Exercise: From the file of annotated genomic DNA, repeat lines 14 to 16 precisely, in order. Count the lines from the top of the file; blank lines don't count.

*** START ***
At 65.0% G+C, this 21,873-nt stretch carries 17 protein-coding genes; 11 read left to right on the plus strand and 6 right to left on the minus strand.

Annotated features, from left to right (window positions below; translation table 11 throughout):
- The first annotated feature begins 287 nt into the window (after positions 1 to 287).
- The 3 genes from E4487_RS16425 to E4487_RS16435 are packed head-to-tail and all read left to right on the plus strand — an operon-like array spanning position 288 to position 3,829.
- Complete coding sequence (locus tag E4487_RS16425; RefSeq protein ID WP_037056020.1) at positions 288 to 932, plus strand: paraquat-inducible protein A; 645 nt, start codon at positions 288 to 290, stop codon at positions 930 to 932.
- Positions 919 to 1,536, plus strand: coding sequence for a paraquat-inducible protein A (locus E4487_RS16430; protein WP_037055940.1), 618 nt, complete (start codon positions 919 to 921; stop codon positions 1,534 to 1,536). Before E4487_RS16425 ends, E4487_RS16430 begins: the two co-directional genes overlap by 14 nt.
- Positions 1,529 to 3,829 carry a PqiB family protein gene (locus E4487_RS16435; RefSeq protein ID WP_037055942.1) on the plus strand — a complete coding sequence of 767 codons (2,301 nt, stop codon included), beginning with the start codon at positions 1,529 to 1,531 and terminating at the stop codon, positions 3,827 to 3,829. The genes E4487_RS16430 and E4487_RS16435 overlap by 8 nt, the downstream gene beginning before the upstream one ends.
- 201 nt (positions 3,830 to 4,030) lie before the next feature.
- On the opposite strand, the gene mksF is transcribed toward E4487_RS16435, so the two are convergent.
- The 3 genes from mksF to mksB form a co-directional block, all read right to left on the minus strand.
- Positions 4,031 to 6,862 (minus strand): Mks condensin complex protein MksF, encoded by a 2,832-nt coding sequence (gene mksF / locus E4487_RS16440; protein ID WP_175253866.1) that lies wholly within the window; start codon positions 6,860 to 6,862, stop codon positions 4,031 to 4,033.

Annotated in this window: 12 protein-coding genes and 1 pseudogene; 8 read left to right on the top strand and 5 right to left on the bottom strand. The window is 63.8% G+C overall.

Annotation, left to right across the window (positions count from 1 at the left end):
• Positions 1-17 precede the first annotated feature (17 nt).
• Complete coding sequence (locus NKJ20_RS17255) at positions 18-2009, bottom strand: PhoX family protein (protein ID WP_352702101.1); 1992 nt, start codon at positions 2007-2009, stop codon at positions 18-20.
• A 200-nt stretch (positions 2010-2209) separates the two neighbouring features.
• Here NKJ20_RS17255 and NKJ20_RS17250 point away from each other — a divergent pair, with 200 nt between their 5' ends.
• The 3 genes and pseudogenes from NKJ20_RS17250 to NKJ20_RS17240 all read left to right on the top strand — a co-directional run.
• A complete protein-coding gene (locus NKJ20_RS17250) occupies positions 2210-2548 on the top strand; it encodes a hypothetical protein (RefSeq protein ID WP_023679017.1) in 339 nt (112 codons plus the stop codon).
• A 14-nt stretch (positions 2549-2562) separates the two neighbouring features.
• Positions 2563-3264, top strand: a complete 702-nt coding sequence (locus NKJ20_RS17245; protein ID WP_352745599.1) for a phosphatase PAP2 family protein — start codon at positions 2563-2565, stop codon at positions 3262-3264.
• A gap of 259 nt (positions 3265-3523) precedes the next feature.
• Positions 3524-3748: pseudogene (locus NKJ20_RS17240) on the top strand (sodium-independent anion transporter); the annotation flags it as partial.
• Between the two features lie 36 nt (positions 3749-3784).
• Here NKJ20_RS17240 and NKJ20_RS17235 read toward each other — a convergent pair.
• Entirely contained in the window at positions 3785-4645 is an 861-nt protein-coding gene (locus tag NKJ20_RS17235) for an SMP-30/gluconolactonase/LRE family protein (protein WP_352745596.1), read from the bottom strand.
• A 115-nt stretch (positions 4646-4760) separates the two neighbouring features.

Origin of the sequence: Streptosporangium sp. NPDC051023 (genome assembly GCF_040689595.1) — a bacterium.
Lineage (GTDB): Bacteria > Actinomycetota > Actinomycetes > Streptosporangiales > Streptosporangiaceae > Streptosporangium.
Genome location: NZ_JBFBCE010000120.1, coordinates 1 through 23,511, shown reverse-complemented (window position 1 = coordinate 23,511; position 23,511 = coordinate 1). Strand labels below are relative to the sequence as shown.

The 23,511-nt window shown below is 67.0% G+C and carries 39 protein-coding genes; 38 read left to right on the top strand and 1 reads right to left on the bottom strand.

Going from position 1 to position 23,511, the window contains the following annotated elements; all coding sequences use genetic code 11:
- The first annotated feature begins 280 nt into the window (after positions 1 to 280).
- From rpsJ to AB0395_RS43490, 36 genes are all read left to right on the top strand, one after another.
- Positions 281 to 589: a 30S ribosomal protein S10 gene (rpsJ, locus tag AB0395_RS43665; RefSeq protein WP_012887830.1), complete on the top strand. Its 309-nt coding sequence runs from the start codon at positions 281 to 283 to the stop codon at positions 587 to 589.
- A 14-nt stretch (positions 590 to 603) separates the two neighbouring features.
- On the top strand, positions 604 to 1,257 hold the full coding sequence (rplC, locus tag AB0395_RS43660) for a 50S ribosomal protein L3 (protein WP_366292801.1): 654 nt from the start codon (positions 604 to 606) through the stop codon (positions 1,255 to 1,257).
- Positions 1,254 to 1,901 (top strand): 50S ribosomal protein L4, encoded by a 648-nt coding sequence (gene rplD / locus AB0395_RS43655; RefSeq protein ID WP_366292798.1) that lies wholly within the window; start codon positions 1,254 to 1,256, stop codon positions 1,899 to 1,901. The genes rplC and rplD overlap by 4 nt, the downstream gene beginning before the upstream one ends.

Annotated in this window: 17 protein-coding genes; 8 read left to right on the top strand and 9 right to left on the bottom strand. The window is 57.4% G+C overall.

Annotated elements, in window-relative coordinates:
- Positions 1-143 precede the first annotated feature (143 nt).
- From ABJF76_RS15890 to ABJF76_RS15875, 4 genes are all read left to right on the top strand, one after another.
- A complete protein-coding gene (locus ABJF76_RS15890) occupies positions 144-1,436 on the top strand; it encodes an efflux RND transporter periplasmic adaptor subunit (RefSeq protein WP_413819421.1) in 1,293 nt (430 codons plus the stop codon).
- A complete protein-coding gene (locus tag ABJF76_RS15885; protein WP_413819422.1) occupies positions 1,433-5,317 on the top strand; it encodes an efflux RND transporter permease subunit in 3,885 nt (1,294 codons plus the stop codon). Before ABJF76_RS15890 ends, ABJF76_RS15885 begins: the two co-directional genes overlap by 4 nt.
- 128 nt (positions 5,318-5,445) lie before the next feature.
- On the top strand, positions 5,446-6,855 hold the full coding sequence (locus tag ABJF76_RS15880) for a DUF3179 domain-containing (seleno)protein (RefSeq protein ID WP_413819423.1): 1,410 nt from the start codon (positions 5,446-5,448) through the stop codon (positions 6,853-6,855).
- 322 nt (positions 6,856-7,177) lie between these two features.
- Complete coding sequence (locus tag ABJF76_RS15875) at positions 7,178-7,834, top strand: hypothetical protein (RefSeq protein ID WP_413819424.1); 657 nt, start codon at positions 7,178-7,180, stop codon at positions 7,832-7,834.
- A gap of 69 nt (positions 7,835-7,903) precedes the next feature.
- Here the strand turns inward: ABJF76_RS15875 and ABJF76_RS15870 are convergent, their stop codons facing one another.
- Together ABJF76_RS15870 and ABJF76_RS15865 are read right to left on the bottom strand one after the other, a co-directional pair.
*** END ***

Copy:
• Positions 1-17 precede the first annotated feature (17 nt).
• Complete coding sequence (locus NKJ20_RS17255) at positions 18-2009, bottom strand: PhoX family protein (protein ID WP_352702101.1); 1992 nt, start codon at positions 2007-2009, stop codon at positions 18-20.
• A 200-nt stretch (positions 2010-2209) separates the two neighbouring features.